Power must be analyzed as something which circulates, or rather something which only functions in the form of a chain. It is never localized here or there, never in anybody’s hands, never appropriated as a commodity or piece of wealth. Power is employed and exercised through a net-like organization … [Individuals] are always in the position of simultaneously undergoing and exercising this power (Foucault 1980, p. 98).

This power is hard to escape. It encompasses, surrounds, and infiltrates in ways of which individuals are often unaware. It is productive yet constraining; it makes them what they are, yet prevents them from becoming anything else. As actors try to achieve and escape power, authority becomes an illusion and politics a futile struggle.

3.2 Organizational Discourse: Resurrecting Authority

Foucault’s work focuses attention on how the institutionalization of practices and structures embody sets of power relations that are deeply embedded in the taken-for-granted rules and practices that constrain action (Clegg 1989). This form of power is best understood as ‘systemic.’ It lies in the ‘power of the system in the unconscious acceptance of the values, traditions, cultures and structures of a given institution or society’ (Hardy 1994, p. 230). It also emphasizes the discursive aspects of power—how actors are locked into positions by way of the linguistic practices available to them to make sense of a situation. As the literature on power has evolved, writers have sought to combine critical conceptions of power with Foucauldian insights and, in so doing, challenge and modify both approaches to power.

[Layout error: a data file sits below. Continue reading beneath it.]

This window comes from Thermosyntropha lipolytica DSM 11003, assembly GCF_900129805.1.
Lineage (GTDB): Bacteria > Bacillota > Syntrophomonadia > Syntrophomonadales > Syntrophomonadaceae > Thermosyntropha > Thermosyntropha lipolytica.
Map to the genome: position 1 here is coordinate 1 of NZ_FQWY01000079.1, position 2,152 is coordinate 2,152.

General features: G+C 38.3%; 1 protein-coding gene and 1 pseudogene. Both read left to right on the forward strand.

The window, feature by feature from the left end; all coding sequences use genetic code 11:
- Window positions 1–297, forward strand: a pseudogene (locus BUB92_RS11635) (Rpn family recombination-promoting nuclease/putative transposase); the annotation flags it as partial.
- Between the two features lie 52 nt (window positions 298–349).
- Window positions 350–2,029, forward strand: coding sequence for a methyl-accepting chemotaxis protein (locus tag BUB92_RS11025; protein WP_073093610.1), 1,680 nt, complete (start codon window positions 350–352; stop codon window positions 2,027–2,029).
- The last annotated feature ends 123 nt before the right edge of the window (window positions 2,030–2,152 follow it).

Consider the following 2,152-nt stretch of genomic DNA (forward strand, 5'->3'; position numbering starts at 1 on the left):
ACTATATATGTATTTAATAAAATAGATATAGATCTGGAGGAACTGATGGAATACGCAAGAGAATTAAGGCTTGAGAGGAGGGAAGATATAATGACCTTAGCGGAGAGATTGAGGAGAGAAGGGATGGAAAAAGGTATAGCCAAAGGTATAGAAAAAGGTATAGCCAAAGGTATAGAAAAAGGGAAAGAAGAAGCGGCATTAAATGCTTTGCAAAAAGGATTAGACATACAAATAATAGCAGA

This work emphasizes an analysis of discursive practices to show how discourses produce subjectivities and identities, constituting members in ways that define the possibilities for interaction in a particular context. This form of power lies neither in the possession of individuals nor the relationships between them, but is an inherent aspect of organizational life, reproduced by the day-to-day communicative practices and struggles of its members. Important power struggles are not those about the allocation of material resources or decision-making capabilities, but those that form around the ability to ‘frame discursive and nondiscursive practices within a system of meaning that is commensurate with that individual’s or group’s own interests’ (Deetz and Mumby 1990, p. 32). However, unlike critical theory’s conception of ‘real’ interests and ‘false’ consciousness, discursive approaches show that, through the production of identity and subjectivity, interests are also discursively produced. Further, knowledge and meaning impinge on the identity of all individuals as they participate in the production of organizational life, including those privileged as dominant and authoritative. Organizational reality is characterized less by the domination of one group over another, but by complex discursive practices that ‘define what it means to be an organizational member and … allow for the privileging of managerial interests over others (Deetz and Mumby 1990, pp. 32, 39). Identity formation is thus embedded in communicative practices in which all actors participate and from which none can escape.